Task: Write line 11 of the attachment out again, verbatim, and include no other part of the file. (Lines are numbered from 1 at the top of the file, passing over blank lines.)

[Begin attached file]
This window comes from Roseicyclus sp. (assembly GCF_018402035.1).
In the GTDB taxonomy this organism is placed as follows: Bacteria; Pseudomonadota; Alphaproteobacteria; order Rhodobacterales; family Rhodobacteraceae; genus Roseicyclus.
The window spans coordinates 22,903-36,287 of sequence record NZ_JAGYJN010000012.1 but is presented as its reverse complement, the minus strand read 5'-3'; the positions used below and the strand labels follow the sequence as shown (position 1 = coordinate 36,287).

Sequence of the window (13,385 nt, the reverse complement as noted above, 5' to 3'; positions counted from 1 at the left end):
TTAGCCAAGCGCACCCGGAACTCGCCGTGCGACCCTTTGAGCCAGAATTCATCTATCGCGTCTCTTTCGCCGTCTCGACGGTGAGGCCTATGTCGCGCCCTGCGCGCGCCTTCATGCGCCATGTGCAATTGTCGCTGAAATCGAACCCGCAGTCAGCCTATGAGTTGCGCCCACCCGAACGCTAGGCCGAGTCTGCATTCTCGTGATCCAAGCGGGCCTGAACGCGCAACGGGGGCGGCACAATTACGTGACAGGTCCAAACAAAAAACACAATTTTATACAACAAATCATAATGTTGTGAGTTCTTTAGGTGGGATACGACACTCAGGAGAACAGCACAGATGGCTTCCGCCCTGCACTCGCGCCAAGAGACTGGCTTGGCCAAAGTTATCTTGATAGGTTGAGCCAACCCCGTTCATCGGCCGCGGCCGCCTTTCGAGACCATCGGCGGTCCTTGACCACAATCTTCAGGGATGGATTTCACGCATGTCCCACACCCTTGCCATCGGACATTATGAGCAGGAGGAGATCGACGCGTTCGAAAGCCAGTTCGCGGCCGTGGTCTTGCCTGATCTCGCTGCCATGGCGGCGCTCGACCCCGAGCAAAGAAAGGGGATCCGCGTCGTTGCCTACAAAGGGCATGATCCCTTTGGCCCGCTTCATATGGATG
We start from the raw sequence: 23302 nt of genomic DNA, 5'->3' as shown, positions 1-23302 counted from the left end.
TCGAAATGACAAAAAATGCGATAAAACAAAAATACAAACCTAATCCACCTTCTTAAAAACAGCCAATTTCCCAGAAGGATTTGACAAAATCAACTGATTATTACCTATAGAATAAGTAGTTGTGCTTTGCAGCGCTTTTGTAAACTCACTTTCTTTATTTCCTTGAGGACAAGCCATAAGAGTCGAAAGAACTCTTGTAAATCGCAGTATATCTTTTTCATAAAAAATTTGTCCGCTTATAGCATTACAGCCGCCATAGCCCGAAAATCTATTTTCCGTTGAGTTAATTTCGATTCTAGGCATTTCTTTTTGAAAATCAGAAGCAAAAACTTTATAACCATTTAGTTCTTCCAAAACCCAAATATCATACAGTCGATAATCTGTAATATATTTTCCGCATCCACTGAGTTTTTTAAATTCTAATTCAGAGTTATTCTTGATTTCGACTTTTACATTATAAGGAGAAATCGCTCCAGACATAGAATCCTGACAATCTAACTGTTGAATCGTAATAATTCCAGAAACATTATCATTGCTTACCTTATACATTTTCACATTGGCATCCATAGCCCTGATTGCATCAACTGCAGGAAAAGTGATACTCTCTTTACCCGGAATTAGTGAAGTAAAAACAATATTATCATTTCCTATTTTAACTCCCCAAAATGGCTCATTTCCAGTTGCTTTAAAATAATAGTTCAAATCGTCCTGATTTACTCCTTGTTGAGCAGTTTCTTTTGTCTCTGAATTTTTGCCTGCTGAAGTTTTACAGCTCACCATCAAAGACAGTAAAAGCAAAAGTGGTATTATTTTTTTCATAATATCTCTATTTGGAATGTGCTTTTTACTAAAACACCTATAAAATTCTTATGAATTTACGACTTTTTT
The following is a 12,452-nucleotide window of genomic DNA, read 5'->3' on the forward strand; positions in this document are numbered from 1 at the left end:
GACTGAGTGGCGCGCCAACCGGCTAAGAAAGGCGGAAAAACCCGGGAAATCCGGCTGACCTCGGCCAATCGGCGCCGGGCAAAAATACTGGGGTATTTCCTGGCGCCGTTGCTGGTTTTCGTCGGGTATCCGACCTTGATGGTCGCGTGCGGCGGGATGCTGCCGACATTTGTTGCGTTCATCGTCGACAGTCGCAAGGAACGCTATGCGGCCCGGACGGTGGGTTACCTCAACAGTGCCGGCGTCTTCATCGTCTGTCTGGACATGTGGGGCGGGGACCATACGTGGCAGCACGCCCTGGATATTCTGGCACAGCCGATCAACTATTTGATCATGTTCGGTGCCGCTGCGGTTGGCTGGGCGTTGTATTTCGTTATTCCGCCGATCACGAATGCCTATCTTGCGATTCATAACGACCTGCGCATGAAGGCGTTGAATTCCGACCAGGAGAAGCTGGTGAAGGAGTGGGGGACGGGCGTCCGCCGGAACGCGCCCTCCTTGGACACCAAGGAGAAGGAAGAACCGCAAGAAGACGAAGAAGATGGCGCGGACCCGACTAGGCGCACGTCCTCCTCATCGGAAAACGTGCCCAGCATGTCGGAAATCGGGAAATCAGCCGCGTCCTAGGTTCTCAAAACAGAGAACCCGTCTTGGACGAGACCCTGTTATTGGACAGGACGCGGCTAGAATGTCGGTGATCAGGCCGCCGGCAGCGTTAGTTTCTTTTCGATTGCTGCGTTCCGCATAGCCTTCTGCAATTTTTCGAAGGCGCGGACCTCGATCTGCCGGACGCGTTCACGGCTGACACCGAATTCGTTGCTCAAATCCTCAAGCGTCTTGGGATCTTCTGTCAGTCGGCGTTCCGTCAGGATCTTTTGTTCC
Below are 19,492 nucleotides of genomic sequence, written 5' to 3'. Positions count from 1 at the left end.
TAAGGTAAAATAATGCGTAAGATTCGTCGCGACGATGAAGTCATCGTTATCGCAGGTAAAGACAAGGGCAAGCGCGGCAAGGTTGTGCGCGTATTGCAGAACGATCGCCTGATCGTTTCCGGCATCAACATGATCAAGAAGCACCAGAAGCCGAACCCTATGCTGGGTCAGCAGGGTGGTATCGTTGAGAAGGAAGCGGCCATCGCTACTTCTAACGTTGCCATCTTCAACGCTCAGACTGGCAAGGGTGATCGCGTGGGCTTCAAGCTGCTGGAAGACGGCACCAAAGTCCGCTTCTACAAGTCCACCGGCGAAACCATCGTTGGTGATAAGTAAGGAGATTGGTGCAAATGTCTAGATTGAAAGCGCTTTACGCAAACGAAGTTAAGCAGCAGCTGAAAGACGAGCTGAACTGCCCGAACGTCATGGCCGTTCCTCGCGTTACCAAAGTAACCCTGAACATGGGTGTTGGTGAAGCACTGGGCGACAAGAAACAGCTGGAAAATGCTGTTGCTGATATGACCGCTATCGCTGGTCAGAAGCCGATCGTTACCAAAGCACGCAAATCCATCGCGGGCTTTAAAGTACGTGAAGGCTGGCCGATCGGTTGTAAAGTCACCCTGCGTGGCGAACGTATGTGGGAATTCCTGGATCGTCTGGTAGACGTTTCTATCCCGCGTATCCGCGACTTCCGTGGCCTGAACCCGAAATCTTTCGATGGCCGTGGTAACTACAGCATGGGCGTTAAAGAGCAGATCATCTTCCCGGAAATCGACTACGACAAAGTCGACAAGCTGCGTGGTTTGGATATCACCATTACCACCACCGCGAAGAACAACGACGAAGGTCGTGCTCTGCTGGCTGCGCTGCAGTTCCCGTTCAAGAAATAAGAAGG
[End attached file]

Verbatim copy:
TAAGGTAAAATAATGCGTAAGATTCGTCGCGACGATGAAGTCATCGTTATCGCAGGTAAAGACAAGGGCAAGCGCGGCAAGGTTGTGCGCGTATTGCAGAACGATCGCCTGATCGTTTCCGGCATCAACATGATCAAGAAGCACCAGAAGCCGAACCCTATGCTGGGTCAGCAGGGTGGTATCGTTGAGAAGGAAGCGGCCATCGCTACTTCTAACGTTGCCATCTTCAACGCTCAGACTGGCAAGGGTGATCGCGTGGGCTTCAAGCTGCTGGAAGACGGCACCAAAGTCCGCTTCTACAAGTCCACCGGCGAAACCATCGTTGGTGATAAGTAAGGAGATTGGTGCAAATGTCTAGATTGAAAGCGCTTTACGCAAACGAAGTTAAGCAGCAGCTGAAAGACGAGCTGAACTGCCCGAACGTCATGGCCGTTCCTCGCGTTACCAAAGTAACCCTGAACATGGGTGTTGGTGAAGCACTGGGCGACAAGAAACAGCTGGAAAATGCTGTTGCTGATATGACCGCTATCGCTGGTCAGAAGCCGATCGTTACCAAAGCACGCAAATCCATCGCGGGCTTTAAAGTACGTGAAGGCTGGCCGATCGGTTGTAAAGTCACCCTGCGTGGCGAACGTATGTGGGAATTCCTGGATCGTCTGGTAGACGTTTCTATCCCGCGTATCCGCGACTTCCGTGGCCTGAACCCGAAATCTTTCGATGGCCGTGGTAACTACAGCATGGGCGTTAAAGAGCAGATCATCTTCCCGGAAATCGACTACGACAAAGTCGACAAGCTGCGTGGTTTGGATATCACCATTACCACCACCGCGAAGAACAACGACGAAGGTCGTGCTCTGCTGGCTGCGCTGCAGTTCCCGTTCAAGAAATAAGAAGG